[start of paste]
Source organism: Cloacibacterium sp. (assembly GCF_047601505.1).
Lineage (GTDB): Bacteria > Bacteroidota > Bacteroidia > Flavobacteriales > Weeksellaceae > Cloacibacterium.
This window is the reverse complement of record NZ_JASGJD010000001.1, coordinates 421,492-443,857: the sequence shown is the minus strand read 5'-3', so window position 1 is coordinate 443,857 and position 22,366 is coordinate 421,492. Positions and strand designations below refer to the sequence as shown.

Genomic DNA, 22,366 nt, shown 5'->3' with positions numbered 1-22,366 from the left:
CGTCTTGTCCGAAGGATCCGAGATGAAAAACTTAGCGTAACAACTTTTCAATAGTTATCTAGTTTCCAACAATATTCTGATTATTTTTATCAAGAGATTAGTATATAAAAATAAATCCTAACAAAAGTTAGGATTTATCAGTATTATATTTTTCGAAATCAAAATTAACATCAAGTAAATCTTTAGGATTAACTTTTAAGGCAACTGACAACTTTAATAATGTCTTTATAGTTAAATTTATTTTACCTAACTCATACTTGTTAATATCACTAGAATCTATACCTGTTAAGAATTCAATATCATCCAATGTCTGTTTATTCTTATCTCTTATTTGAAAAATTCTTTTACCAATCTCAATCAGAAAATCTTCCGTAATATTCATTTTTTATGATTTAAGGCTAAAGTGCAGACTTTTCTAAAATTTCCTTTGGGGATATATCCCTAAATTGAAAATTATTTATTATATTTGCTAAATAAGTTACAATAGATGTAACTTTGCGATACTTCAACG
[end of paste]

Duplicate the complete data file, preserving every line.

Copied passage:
Source organism: Cloacibacterium sp. (assembly GCF_047601505.1).
Lineage (GTDB): Bacteria > Bacteroidota > Bacteroidia > Flavobacteriales > Weeksellaceae > Cloacibacterium.
This window is the reverse complement of record NZ_JASGJD010000001.1, coordinates 421,492-443,857: the sequence shown is the minus strand read 5'-3', so window position 1 is coordinate 443,857 and position 22,366 is coordinate 421,492. Positions and strand designations below refer to the sequence as shown.

Genomic DNA, 22,366 nt, shown 5'->3' with positions numbered 1-22,366 from the left:
CGTCTTGTCCGAAGGATCCGAGATGAAAAACTTAGCGTAACAACTTTTCAATAGTTATCTAGTTTCCAACAATATTCTGATTATTTTTATCAAGAGATTAGTATATAAAAATAAATCCTAACAAAAGTTAGGATTTATCAGTATTATATTTTTCGAAATCAAAATTAACATCAAGTAAATCTTTAGGATTAACTTTTAAGGCAACTGACAACTTTAATAATGTCTTTATAGTTAAATTTATTTTACCTAACTCATACTTGTTAATATCACTAGAATCTATACCTGTTAAGAATTCAATATCATCCAATGTCTGTTTATTCTTATCTCTTATTTGAAAAATTCTTTTACCAATCTCAATCAGAAAATCTTCCGTAATATTCATTTTTTATGATTTAAGGCTAAAGTGCAGACTTTTCTAAAATTTCCTTTGGGGATATATCCCTAAATTGAAAATTATTTATTATATTTGCTAAATAAGTTACAATAGATGTAACTTTGCGATACTTCAACG